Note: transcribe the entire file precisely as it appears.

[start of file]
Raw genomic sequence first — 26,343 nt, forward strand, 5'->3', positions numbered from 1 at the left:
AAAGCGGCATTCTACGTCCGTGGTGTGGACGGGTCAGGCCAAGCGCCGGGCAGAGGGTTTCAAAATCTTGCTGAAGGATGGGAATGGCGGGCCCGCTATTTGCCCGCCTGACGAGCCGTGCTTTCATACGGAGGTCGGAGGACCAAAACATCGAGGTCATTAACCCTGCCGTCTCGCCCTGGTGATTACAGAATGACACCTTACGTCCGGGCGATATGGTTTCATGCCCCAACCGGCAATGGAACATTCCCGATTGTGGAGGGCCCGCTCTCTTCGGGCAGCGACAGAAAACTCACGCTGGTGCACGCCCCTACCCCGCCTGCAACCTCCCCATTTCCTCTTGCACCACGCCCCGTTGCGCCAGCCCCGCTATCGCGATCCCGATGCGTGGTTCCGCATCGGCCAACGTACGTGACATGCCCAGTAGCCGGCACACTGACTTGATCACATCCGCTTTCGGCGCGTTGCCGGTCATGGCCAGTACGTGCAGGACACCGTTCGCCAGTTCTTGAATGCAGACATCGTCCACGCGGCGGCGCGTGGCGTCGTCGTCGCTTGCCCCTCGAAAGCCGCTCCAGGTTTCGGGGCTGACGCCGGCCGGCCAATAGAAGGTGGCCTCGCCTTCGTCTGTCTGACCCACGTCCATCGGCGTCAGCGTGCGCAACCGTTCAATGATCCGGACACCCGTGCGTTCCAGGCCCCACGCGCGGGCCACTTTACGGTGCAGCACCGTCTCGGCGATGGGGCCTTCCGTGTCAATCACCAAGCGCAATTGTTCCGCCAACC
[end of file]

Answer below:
Raw genomic sequence first — 26,343 nt, forward strand, 5'->3', positions numbered from 1 at the left:
AAAGCGGCATTCTACGTCCGTGGTGTGGACGGGTCAGGCCAAGCGCCGGGCAGAGGGTTTCAAAATCTTGCTGAAGGATGGGAATGGCGGGCCCGCTATTTGCCCGCCTGACGAGCCGTGCTTTCATACGGAGGTCGGAGGACCAAAACATCGAGGTCATTAACCCTGCCGTCTCGCCCTGGTGATTACAGAATGACACCTTACGTCCGGGCGATATGGTTTCATGCCCCAACCGGCAATGGAACATTCCCGATTGTGGAGGGCCCGCTCTCTTCGGGCAGCGACAGAAAACTCACGCTGGTGCACGCCCCTACCCCGCCTGCAACCTCCCCATTTCCTCTTGCACCACGCCCCGTTGCGCCAGCCCCGCTATCGCGATCCCGATGCGTGGTTCCGCATCGGCCAACGTACGTGACATGCCCAGTAGCCGGCACACTGACTTGATCACATCCGCTTTCGGCGCGTTGCCGGTCATGGCCAGTACGTGCAGGACACCGTTCGCCAGTTCTTGAATGCAGACATCGTCCACGCGGCGGCGCGTGGCGTCGTCGTCGCTTGCCCCTCGAAAGCCGCTCCAGGTTTCGGGGCTGACGCCGGCCGGCCAATAGAAGGTGGCCTCGCCTTCGTCTGTCTGACCCACGTCCATCGGCGTCAGCGTGCGCAACCGTTCAATGATCCGGACACCCGTGCGTTCCAGGCCCCACGCGCGGGCCACTTTACGGTGCAGCACCGTCTCGGCGATGGGGCCTTCCGTGTCAATCACCAAGCGCAATTGTTCCGCCAACC